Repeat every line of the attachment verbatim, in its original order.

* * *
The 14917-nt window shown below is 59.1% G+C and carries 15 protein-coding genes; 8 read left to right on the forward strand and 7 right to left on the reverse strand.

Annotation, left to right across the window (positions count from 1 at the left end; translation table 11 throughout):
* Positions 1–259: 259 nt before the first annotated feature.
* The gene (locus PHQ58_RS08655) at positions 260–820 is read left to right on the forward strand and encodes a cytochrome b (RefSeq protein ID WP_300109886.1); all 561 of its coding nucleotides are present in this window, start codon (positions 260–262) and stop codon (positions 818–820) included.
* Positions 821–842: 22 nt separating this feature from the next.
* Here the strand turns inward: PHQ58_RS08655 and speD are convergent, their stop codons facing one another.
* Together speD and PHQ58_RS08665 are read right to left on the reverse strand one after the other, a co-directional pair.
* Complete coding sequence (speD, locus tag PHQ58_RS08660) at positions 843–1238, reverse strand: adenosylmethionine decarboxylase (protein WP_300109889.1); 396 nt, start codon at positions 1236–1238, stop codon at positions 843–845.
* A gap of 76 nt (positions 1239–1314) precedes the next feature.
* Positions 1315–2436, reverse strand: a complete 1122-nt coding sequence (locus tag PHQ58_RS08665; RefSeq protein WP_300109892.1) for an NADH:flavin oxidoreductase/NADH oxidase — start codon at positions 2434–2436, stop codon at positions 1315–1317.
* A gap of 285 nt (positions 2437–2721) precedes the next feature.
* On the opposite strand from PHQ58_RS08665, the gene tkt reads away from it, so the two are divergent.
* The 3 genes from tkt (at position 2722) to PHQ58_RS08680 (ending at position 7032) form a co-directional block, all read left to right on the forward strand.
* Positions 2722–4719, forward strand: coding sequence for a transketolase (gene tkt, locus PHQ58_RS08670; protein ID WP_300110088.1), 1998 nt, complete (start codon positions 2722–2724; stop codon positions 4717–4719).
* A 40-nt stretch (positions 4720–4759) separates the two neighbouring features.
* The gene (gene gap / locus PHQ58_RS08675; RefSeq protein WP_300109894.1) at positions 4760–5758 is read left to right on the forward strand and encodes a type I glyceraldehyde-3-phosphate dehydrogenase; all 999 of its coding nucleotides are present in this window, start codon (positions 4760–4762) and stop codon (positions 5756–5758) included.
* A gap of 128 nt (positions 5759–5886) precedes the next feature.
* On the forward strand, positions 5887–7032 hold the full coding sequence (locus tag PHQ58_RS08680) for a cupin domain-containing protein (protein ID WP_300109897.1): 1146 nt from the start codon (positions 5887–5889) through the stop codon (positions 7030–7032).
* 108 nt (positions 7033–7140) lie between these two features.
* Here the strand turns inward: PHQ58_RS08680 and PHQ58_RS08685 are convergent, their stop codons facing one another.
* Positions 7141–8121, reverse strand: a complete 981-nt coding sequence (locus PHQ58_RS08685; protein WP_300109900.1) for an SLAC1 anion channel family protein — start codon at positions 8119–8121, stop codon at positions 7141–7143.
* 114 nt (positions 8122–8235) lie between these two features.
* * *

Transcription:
The 14917-nt window shown below is 59.1% G+C and carries 15 protein-coding genes; 8 read left to right on the forward strand and 7 right to left on the reverse strand.

Annotation, left to right across the window (positions count from 1 at the left end; translation table 11 throughout):
* Positions 1–259: 259 nt before the first annotated feature.
* The gene (locus PHQ58_RS08655) at positions 260–820 is read left to right on the forward strand and encodes a cytochrome b (RefSeq protein ID WP_300109886.1); all 561 of its coding nucleotides are present in this window, start codon (positions 260–262) and stop codon (positions 818–820) included.
* Positions 821–842: 22 nt separating this feature from the next.
* Here the strand turns inward: PHQ58_RS08655 and speD are convergent, their stop codons facing one another.
* Together speD and PHQ58_RS08665 are read right to left on the reverse strand one after the other, a co-directional pair.
* Complete coding sequence (speD, locus tag PHQ58_RS08660) at positions 843–1238, reverse strand: adenosylmethionine decarboxylase (protein WP_300109889.1); 396 nt, start codon at positions 1236–1238, stop codon at positions 843–845.
* A gap of 76 nt (positions 1239–1314) precedes the next feature.
* Positions 1315–2436, reverse strand: a complete 1122-nt coding sequence (locus tag PHQ58_RS08665; RefSeq protein WP_300109892.1) for an NADH:flavin oxidoreductase/NADH oxidase — start codon at positions 2434–2436, stop codon at positions 1315–1317.
* A gap of 285 nt (positions 2437–2721) precedes the next feature.
* On the opposite strand from PHQ58_RS08665, the gene tkt reads away from it, so the two are divergent.
* The 3 genes from tkt (at position 2722) to PHQ58_RS08680 (ending at position 7032) form a co-directional block, all read left to right on the forward strand.
* Positions 2722–4719, forward strand: coding sequence for a transketolase (gene tkt, locus PHQ58_RS08670; protein ID WP_300110088.1), 1998 nt, complete (start codon positions 2722–2724; stop codon positions 4717–4719).
* A 40-nt stretch (positions 4720–4759) separates the two neighbouring features.
* The gene (gene gap / locus PHQ58_RS08675; RefSeq protein WP_300109894.1) at positions 4760–5758 is read left to right on the forward strand and encodes a type I glyceraldehyde-3-phosphate dehydrogenase; all 999 of its coding nucleotides are present in this window, start codon (positions 4760–4762) and stop codon (positions 5756–5758) included.
* A gap of 128 nt (positions 5759–5886) precedes the next feature.
* On the forward strand, positions 5887–7032 hold the full coding sequence (locus tag PHQ58_RS08680) for a cupin domain-containing protein (protein ID WP_300109897.1): 1146 nt from the start codon (positions 5887–5889) through the stop codon (positions 7030–7032).
* 108 nt (positions 7033–7140) lie between these two features.
* Here the strand turns inward: PHQ58_RS08680 and PHQ58_RS08685 are convergent, their stop codons facing one another.
* Positions 7141–8121, reverse strand: a complete 981-nt coding sequence (locus PHQ58_RS08685; protein WP_300109900.1) for an SLAC1 anion channel family protein — start codon at positions 8119–8121, stop codon at positions 7141–7143.
* 114 nt (positions 8122–8235) lie between these two features.